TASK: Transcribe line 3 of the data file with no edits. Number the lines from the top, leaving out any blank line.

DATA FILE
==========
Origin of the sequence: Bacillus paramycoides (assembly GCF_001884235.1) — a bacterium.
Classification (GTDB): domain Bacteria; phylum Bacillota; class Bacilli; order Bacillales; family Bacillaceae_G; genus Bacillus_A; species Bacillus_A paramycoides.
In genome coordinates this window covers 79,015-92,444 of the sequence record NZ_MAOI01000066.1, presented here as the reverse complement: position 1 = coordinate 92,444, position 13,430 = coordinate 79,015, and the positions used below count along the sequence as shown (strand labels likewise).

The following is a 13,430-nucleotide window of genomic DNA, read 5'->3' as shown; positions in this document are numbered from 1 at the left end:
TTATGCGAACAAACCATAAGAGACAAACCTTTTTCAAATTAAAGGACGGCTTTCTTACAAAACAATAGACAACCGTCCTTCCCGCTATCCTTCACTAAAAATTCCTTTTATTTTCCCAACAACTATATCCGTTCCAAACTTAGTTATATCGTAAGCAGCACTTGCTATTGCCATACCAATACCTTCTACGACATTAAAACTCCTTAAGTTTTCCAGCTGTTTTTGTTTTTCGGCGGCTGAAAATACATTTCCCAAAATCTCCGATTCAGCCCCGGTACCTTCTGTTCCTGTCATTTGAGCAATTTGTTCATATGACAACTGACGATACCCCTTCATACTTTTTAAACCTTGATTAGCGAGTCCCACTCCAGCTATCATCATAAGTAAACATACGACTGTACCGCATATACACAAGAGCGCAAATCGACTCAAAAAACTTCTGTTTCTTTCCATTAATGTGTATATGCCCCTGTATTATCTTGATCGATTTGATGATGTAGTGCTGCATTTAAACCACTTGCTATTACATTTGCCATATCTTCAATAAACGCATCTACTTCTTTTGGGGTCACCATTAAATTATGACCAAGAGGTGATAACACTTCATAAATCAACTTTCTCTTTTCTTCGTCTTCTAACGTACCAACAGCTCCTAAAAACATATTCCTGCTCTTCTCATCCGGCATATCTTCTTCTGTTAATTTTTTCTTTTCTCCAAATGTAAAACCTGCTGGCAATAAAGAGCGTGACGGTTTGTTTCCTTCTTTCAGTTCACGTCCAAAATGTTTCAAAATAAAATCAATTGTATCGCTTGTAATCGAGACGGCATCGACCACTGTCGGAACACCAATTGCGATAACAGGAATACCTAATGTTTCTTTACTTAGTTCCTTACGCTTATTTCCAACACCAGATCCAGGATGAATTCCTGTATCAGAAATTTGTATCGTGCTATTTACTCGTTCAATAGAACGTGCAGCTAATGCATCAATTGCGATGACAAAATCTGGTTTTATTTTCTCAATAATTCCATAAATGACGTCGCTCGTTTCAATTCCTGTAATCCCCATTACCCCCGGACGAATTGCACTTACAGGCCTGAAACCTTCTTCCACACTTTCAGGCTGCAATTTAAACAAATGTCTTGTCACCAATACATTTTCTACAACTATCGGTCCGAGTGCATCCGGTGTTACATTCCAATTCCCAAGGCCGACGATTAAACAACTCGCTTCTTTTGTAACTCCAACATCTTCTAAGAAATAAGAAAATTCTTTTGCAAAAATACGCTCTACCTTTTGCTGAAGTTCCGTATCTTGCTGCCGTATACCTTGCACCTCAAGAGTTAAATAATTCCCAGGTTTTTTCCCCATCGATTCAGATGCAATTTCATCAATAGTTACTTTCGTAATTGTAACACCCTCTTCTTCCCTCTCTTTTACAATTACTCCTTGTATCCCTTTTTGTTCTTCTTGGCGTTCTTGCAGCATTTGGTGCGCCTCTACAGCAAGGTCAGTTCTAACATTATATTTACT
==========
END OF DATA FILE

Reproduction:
In genome coordinates this window covers 79,015-92,444 of the sequence record NZ_MAOI01000066.1, presented here as the reverse complement: position 1 = coordinate 92,444, position 13,430 = coordinate 79,015, and the positions used below count along the sequence as shown (strand labels likewise).